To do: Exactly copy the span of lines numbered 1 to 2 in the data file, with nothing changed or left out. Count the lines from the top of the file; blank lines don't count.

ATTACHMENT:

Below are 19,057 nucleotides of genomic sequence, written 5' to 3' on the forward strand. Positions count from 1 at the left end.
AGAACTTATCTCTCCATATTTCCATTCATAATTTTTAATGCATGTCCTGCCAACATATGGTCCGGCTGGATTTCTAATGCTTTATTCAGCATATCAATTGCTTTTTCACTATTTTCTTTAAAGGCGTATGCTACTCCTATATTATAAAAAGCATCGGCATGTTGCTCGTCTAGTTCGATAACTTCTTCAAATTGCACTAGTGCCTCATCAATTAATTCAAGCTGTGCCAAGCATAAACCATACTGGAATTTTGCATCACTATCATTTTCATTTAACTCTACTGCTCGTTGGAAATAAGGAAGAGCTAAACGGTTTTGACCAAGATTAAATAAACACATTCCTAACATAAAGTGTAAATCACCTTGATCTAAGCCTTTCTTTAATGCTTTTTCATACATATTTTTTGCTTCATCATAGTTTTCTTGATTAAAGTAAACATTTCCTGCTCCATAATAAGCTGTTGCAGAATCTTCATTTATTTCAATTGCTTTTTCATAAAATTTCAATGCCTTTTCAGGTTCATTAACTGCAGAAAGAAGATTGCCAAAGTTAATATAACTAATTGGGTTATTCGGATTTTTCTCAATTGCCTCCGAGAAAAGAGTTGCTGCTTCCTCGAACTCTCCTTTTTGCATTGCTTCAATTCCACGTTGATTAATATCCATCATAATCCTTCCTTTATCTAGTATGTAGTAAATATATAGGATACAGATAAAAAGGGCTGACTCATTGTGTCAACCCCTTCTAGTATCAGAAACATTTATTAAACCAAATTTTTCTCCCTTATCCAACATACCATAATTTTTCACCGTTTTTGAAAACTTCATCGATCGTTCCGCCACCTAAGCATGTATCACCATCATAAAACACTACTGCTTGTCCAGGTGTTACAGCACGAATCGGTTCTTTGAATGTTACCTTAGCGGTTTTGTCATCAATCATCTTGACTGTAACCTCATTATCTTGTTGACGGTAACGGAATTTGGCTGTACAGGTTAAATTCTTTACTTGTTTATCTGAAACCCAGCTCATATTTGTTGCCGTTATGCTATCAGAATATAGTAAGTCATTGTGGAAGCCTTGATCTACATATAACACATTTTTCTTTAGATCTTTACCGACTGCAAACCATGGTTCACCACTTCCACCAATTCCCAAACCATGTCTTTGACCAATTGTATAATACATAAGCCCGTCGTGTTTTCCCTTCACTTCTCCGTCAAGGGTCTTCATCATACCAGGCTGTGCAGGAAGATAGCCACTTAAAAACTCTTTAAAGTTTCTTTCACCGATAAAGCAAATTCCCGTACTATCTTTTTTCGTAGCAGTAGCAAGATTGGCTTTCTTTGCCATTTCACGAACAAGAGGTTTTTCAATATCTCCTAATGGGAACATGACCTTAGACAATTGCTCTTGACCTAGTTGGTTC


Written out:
Below are 19,057 nucleotides of genomic sequence, written 5' to 3' on the forward strand. Positions count from 1 at the left end.
AGAACTTATCTCTCCATATTTCCATTCATAATTTTTAATGCATGTCCTGCCAACATATGGTCCGGCTGGATTTCTAATGCTTTATTCAGCATATCAATTGCTTTTTCACTATTTTCTTTAAAGGCGTATGCTACTCCTATATTATAAAAAGCATCGGCATGTTGCTCGTCTAGTTCGATAACTTCTTCAAATTGCACTAGTGCCTCATCAATTAATTCAAGCTGTGCCAAGCATAAACCATACTGGAATTTTGCATCACTATCATTTTCATTTAACTCTACTGCTCGTTGGAAATAAGGAAGAGCTAAACGGTTTTGACCAAGATTAAATAAACACATTCCTAACATAAAGTGTAAATCACCTTGATCTAAGCCTTTCTTTAATGCTTTTTCATACATATTTTTTGCTTCATCATAGTTTTCTTGATTAAAGTAAACATTTCCTGCTCCATAATAAGCTGTTGCAGAATCTTCATTTATTTCAATTGCTTTTTCATAAAATTTCAATGCCTTTTCAGGTTCATTAACTGCAGAAAGAAGATTGCCAAAGTTAATATAACTAATTGGGTTATTCGGATTTTTCTCAATTGCCTCCGAGAAAAGAGTTGCTGCTTCCTCGAACTCTCCTTTTTGCATTGCTTCAATTCCACGTTGATTAATATCCATCATAATCCTTCCTTTATCTAGTATGTAGTAAATATATAGGATACAGATAAAAAGGGCTGACTCATTGTGTCAACCCCTTCTAGTATCAGAAACATTTATTAAACCAAATTTTTCTCCCTTATCCAACATACCATAATTTTTCACCGTTTTTGAAAACTTCATCGATCGTTCCGCCACCTAAGCATGTATCACCATCATAAAACACTACTGCTTGTCCAGGTGTTACAGCACGAATCGGTTCTTTGAATGTTACCTTAGCGGTTTTGTCATCAATCATCTTGACTGTAACCTCATTATCTTGTTGACGGTAACGGAATTTGGCTGTACAGGTTAAATTCTTTACTTGTTTATCTGAAACCCAGCTCATATTTGTTGCCGTTATGCTATCAGAATATAGTAAGTCATTGTGGAAGCCTTGATCTACATATAACACATTTTTCTTTAGATCTTTACCGACTGCAAACCATGGTTCACCACTTCCACCAATTCCCAAACCATGTCTTTGACCAATTGTATAATACATAAGCCCGTCGTGTTTTCCCTTCACTTCTCCGTCAAGGGTCTTCATCATACCAGGCTGTGCAGGAAGATAGCCACTTAAAAACTCTTTAAAGTTTCTTTCACCGATAAAGCAAATTCCCGTACTATCTTTTTTCGTAGCAGTAGCAAGATTGGCTTTCTTTGCCATTTCACGAACAAGAGGTTTTTCAATATCTCCTAATGGGAACATGACCTTAGACAATTGCTCTTGACCTAGTTGGTTC